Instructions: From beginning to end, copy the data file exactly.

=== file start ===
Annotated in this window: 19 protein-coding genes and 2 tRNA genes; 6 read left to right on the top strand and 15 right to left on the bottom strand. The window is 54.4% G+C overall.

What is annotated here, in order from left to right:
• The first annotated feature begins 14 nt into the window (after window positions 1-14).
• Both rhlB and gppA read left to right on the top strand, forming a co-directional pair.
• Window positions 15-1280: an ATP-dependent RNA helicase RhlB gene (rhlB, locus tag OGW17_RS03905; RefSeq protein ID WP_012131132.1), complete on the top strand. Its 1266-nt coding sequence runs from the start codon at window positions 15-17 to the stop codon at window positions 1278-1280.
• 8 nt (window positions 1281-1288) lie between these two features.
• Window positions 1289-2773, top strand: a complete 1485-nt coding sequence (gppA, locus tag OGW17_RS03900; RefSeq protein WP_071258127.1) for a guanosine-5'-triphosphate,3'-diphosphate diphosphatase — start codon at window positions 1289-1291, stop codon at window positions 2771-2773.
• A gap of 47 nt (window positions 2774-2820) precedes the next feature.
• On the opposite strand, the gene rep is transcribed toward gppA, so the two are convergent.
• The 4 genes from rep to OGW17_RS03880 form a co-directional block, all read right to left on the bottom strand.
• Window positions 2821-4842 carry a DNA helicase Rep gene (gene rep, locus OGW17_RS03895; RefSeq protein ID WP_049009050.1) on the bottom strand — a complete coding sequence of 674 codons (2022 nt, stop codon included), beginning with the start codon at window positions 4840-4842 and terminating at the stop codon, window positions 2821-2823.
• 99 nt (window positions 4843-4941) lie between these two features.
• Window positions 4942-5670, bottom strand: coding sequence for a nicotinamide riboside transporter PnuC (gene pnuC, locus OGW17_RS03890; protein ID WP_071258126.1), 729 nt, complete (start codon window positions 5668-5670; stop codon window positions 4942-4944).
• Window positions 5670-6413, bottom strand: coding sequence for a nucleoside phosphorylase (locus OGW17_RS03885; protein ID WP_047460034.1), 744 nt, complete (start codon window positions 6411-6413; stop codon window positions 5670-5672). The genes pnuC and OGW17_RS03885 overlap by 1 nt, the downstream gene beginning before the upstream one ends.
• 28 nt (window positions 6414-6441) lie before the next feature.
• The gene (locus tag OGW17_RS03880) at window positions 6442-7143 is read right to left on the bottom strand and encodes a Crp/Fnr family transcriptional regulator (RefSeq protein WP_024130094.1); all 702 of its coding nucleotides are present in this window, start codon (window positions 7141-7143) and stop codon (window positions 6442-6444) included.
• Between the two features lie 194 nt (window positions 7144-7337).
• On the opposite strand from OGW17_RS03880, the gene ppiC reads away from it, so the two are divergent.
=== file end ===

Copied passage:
Annotated in this window: 19 protein-coding genes and 2 tRNA genes; 6 read left to right on the top strand and 15 right to left on the bottom strand. The window is 54.4% G+C overall.

What is annotated here, in order from left to right:
• The first annotated feature begins 14 nt into the window (after window positions 1-14).
• Both rhlB and gppA read left to right on the top strand, forming a co-directional pair.
• Window positions 15-1280: an ATP-dependent RNA helicase RhlB gene (rhlB, locus tag OGW17_RS03905; RefSeq protein ID WP_012131132.1), complete on the top strand. Its 1266-nt coding sequence runs from the start codon at window positions 15-17 to the stop codon at window positions 1278-1280.
• 8 nt (window positions 1281-1288) lie between these two features.
• Window positions 1289-2773, top strand: a complete 1485-nt coding sequence (gppA, locus tag OGW17_RS03900; RefSeq protein WP_071258127.1) for a guanosine-5'-triphosphate,3'-diphosphate diphosphatase — start codon at window positions 1289-1291, stop codon at window positions 2771-2773.
• A gap of 47 nt (window positions 2774-2820) precedes the next feature.
• On the opposite strand, the gene rep is transcribed toward gppA, so the two are convergent.
• The 4 genes from rep to OGW17_RS03880 form a co-directional block, all read right to left on the bottom strand.
• Window positions 2821-4842 carry a DNA helicase Rep gene (gene rep, locus OGW17_RS03895; RefSeq protein ID WP_049009050.1) on the bottom strand — a complete coding sequence of 674 codons (2022 nt, stop codon included), beginning with the start codon at window positions 4840-4842 and terminating at the stop codon, window positions 2821-2823.
• 99 nt (window positions 4843-4941) lie between these two features.
• Window positions 4942-5670, bottom strand: coding sequence for a nicotinamide riboside transporter PnuC (gene pnuC, locus OGW17_RS03890; protein ID WP_071258126.1), 729 nt, complete (start codon window positions 5668-5670; stop codon window positions 4942-4944).
• Window positions 5670-6413, bottom strand: coding sequence for a nucleoside phosphorylase (locus OGW17_RS03885; protein ID WP_047460034.1), 744 nt, complete (start codon window positions 6411-6413; stop codon window positions 5670-5672). The genes pnuC and OGW17_RS03885 overlap by 1 nt, the downstream gene beginning before the upstream one ends.
• 28 nt (window positions 6414-6441) lie before the next feature.
• The gene (locus tag OGW17_RS03880) at window positions 6442-7143 is read right to left on the bottom strand and encodes a Crp/Fnr family transcriptional regulator (RefSeq protein WP_024130094.1); all 702 of its coding nucleotides are present in this window, start codon (window positions 7141-7143) and stop codon (window positions 6442-6444) included.
• Between the two features lie 194 nt (window positions 7144-7337).
• On the opposite strand from OGW17_RS03880, the gene ppiC reads away from it, so the two are divergent.